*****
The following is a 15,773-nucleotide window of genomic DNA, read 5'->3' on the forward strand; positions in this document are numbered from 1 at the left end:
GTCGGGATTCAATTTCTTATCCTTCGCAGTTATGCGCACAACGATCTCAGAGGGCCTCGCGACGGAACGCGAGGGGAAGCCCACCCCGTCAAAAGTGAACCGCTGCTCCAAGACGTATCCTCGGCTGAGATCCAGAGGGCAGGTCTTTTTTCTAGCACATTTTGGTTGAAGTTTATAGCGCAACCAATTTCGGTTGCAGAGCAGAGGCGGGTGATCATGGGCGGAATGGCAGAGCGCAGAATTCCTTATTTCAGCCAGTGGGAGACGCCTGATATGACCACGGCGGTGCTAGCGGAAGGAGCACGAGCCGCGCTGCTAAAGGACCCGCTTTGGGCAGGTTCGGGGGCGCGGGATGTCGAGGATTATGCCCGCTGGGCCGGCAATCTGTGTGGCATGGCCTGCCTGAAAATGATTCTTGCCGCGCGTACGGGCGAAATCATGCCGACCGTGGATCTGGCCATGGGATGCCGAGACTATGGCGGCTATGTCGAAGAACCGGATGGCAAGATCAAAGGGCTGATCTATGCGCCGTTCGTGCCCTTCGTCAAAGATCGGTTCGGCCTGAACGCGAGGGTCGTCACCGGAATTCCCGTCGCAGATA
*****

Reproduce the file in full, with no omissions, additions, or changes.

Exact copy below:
The following is a 15,773-nucleotide window of genomic DNA, read 5'->3' on the forward strand; positions in this document are numbered from 1 at the left end:
GTCGGGATTCAATTTCTTATCCTTCGCAGTTATGCGCACAACGATCTCAGAGGGCCTCGCGACGGAACGCGAGGGGAAGCCCACCCCGTCAAAAGTGAACCGCTGCTCCAAGACGTATCCTCGGCTGAGATCCAGAGGGCAGGTCTTTTTTCTAGCACATTTTGGTTGAAGTTTATAGCGCAACCAATTTCGGTTGCAGAGCAGAGGCGGGTGATCATGGGCGGAATGGCAGAGCGCAGAATTCCTTATTTCAGCCAGTGGGAGACGCCTGATATGACCACGGCGGTGCTAGCGGAAGGAGCACGAGCCGCGCTGCTAAAGGACCCGCTTTGGGCAGGTTCGGGGGCGCGGGATGTCGAGGATTATGCCCGCTGGGCCGGCAATCTGTGTGGCATGGCCTGCCTGAAAATGATTCTTGCCGCGCGTACGGGCGAAATCATGCCGACCGTGGATCTGGCCATGGGATGCCGAGACTATGGCGGCTATGTCGAAGAACCGGATGGCAAGATCAAAGGGCTGATCTATGCGCCGTTCGTGCCCTTCGTCAAAGATCGGTTCGGCCTGAACGCGAGGGTCGTCACCGGAATTCCCGTCGCAGATA